Hometown: Outskirts of Guatemala City
Current employment: Debt collections manager
Afford to Fail?
“My mother never attended school at all and she doesn’t know how to read or write. My father didn’t make it past elementary school.”
Marielos’s parents moved from a rural village in Suchitepéquez to a town just outside the capital in search of a better life. They were limited, however, by their lack of education. A few months after Marielos was born, her father found work in a shoe factory. To supplement their family income, Marielos’s mother sold tamales as well as household items such as plastic containers and soap. Marielos attended public school for most of her life. Though her parents couldn’t help her with her school work, she consistently made the honor roll. When she was fifteen years old, she was one of only twenty-five students to receive a scholarship to a competitive and expensive private school. There, she had to decipher science and math textbooks written in English, with virtually no prior exposure to the language, and her classes required her to understand and use a number of computer programs. When plummeting grades jeopardized her scholarship, she enrolled in after-school courses in English and computer skills. Since the commute into Guatemala City was long, Marielos was often away from home for twelve hours a day.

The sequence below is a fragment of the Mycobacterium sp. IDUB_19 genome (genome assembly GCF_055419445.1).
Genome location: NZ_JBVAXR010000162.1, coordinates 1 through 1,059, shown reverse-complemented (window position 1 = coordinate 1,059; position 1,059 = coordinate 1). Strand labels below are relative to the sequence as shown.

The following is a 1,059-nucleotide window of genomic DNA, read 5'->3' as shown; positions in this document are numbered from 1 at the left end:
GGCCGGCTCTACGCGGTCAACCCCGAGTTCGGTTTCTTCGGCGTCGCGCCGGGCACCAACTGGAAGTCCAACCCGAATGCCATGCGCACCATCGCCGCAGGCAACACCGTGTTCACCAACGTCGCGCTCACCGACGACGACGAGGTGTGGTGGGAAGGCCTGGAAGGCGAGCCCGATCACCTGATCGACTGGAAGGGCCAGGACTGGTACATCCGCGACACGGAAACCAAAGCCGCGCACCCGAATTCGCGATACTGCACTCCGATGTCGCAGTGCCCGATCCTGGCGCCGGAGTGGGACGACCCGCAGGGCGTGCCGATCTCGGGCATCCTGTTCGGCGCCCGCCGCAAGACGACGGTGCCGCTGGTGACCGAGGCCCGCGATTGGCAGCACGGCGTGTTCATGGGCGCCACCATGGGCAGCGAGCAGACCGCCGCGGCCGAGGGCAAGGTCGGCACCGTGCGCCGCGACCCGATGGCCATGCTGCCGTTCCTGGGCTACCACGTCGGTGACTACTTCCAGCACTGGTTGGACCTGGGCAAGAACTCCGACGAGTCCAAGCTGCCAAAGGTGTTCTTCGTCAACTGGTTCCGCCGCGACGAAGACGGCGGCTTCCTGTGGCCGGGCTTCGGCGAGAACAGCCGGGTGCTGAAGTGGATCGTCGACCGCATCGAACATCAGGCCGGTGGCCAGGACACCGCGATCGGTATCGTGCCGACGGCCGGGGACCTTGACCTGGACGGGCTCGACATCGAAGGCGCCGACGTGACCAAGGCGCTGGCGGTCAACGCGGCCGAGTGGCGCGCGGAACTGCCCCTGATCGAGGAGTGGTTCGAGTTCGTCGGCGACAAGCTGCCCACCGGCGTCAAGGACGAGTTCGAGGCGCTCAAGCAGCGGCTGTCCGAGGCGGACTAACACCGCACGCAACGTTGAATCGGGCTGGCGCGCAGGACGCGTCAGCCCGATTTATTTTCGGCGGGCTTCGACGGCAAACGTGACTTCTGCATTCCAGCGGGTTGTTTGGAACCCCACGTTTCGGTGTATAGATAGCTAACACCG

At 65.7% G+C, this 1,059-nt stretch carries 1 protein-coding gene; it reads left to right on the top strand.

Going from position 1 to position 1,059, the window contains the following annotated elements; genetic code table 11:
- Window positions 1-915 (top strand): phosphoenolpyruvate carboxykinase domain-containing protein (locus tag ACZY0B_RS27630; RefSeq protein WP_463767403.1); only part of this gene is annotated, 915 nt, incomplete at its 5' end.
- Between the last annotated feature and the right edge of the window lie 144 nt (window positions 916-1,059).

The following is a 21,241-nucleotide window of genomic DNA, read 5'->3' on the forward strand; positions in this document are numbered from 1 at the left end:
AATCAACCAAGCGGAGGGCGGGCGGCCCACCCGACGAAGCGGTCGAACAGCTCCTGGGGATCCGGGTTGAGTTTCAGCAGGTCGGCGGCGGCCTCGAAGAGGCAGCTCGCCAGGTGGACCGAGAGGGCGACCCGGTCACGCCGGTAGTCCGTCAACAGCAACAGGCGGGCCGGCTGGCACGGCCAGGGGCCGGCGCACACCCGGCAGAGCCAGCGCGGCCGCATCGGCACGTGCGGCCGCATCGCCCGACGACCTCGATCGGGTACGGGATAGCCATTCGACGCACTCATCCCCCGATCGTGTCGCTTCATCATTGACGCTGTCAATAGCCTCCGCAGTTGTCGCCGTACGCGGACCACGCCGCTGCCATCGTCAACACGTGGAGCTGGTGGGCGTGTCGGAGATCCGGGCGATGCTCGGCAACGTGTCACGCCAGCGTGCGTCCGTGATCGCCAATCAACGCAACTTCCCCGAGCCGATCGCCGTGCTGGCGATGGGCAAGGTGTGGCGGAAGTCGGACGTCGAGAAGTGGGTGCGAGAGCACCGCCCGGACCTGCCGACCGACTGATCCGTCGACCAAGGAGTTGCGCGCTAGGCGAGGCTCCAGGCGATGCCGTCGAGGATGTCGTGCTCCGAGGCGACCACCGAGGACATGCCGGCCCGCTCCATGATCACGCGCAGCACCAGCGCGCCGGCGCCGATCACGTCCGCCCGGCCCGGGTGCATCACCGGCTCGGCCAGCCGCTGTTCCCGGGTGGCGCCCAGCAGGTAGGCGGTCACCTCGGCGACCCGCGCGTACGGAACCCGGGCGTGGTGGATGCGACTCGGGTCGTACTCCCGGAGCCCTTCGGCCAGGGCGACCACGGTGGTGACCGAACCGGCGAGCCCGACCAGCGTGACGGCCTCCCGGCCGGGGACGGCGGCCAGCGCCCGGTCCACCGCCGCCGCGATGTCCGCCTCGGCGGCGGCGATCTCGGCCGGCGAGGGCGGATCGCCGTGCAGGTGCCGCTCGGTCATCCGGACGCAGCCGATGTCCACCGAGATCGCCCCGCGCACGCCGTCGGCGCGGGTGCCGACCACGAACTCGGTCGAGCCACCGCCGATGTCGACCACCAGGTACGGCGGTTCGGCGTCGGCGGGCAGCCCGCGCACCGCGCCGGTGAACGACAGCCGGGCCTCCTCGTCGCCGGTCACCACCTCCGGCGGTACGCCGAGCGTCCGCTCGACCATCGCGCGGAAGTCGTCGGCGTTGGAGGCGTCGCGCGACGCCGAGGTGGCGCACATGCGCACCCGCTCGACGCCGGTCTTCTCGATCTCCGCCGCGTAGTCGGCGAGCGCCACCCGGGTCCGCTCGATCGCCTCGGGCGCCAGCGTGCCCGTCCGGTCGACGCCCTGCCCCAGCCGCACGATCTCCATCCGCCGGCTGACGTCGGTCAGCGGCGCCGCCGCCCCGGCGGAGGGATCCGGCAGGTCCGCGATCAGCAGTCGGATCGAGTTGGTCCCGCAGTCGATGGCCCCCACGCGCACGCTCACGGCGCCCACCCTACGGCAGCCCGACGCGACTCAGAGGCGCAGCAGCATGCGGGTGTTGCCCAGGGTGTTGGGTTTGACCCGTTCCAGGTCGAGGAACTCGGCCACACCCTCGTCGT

“If people know there are opportunities out there for them, they have something to work for.”
After graduating cum laude from Universidad Francisco Marroquín in 2012, Marielos got a job as a manager with a local collections agency. Marielos remains actively involved in her community where she serves as a youth leader at the church she has attended since she was twelve years old. Perhaps most importantly, she is a living success story and role model for her neighbors and family. Marielos’s cousin, who grew up in similar economic circumstances, is only a year from graduating high school near the top of her class.